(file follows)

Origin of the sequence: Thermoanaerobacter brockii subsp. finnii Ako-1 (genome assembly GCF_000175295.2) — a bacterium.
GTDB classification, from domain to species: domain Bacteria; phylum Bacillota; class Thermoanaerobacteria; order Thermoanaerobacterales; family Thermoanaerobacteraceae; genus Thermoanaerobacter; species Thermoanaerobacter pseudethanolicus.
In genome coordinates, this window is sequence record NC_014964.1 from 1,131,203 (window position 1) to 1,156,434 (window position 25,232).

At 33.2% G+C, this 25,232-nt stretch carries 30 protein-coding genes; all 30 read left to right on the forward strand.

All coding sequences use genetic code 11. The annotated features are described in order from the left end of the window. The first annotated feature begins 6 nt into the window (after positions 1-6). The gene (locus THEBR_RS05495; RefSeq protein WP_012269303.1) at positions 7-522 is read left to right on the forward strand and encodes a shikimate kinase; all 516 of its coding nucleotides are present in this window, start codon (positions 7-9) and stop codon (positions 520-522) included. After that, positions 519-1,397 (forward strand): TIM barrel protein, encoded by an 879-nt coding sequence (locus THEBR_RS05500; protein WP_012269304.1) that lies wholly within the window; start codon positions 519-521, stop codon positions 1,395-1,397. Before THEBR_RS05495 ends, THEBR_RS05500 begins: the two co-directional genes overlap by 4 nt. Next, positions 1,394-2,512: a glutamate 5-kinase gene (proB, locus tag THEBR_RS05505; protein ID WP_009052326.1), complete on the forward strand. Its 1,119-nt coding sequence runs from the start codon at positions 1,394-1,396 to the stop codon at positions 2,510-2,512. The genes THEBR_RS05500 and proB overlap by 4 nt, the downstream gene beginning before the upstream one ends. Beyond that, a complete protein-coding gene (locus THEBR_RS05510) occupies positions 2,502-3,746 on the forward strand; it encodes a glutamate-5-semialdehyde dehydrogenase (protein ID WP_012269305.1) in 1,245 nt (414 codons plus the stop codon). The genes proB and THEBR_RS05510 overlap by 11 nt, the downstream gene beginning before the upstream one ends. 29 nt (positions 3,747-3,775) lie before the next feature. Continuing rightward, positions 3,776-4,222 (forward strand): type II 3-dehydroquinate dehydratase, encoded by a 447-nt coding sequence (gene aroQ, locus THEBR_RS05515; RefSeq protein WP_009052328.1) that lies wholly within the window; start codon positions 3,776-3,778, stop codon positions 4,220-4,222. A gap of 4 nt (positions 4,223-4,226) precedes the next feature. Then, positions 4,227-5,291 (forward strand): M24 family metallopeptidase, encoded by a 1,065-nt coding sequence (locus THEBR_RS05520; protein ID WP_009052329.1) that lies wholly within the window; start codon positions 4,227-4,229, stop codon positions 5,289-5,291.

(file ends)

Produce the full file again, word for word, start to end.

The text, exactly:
Origin of the sequence: Thermoanaerobacter brockii subsp. finnii Ako-1 (genome assembly GCF_000175295.2) — a bacterium.
GTDB classification, from domain to species: domain Bacteria; phylum Bacillota; class Thermoanaerobacteria; order Thermoanaerobacterales; family Thermoanaerobacteraceae; genus Thermoanaerobacter; species Thermoanaerobacter pseudethanolicus.
In genome coordinates, this window is sequence record NC_014964.1 from 1,131,203 (window position 1) to 1,156,434 (window position 25,232).

At 33.2% G+C, this 25,232-nt stretch carries 30 protein-coding genes; all 30 read left to right on the forward strand.

All coding sequences use genetic code 11. The annotated features are described in order from the left end of the window. The first annotated feature begins 6 nt into the window (after positions 1-6). The gene (locus THEBR_RS05495; RefSeq protein WP_012269303.1) at positions 7-522 is read left to right on the forward strand and encodes a shikimate kinase; all 516 of its coding nucleotides are present in this window, start codon (positions 7-9) and stop codon (positions 520-522) included. After that, positions 519-1,397 (forward strand): TIM barrel protein, encoded by an 879-nt coding sequence (locus THEBR_RS05500; protein WP_012269304.1) that lies wholly within the window; start codon positions 519-521, stop codon positions 1,395-1,397. Before THEBR_RS05495 ends, THEBR_RS05500 begins: the two co-directional genes overlap by 4 nt. Next, positions 1,394-2,512: a glutamate 5-kinase gene (proB, locus tag THEBR_RS05505; protein ID WP_009052326.1), complete on the forward strand. Its 1,119-nt coding sequence runs from the start codon at positions 1,394-1,396 to the stop codon at positions 2,510-2,512. The genes THEBR_RS05500 and proB overlap by 4 nt, the downstream gene beginning before the upstream one ends. Beyond that, a complete protein-coding gene (locus THEBR_RS05510) occupies positions 2,502-3,746 on the forward strand; it encodes a glutamate-5-semialdehyde dehydrogenase (protein ID WP_012269305.1) in 1,245 nt (414 codons plus the stop codon). The genes proB and THEBR_RS05510 overlap by 11 nt, the downstream gene beginning before the upstream one ends. 29 nt (positions 3,747-3,775) lie before the next feature. Continuing rightward, positions 3,776-4,222 (forward strand): type II 3-dehydroquinate dehydratase, encoded by a 447-nt coding sequence (gene aroQ, locus THEBR_RS05515; RefSeq protein WP_009052328.1) that lies wholly within the window; start codon positions 3,776-3,778, stop codon positions 4,220-4,222. A gap of 4 nt (positions 4,223-4,226) precedes the next feature. Then, positions 4,227-5,291 (forward strand): M24 family metallopeptidase, encoded by a 1,065-nt coding sequence (locus THEBR_RS05520; protein ID WP_009052329.1) that lies wholly within the window; start codon positions 4,227-4,229, stop codon positions 5,289-5,291.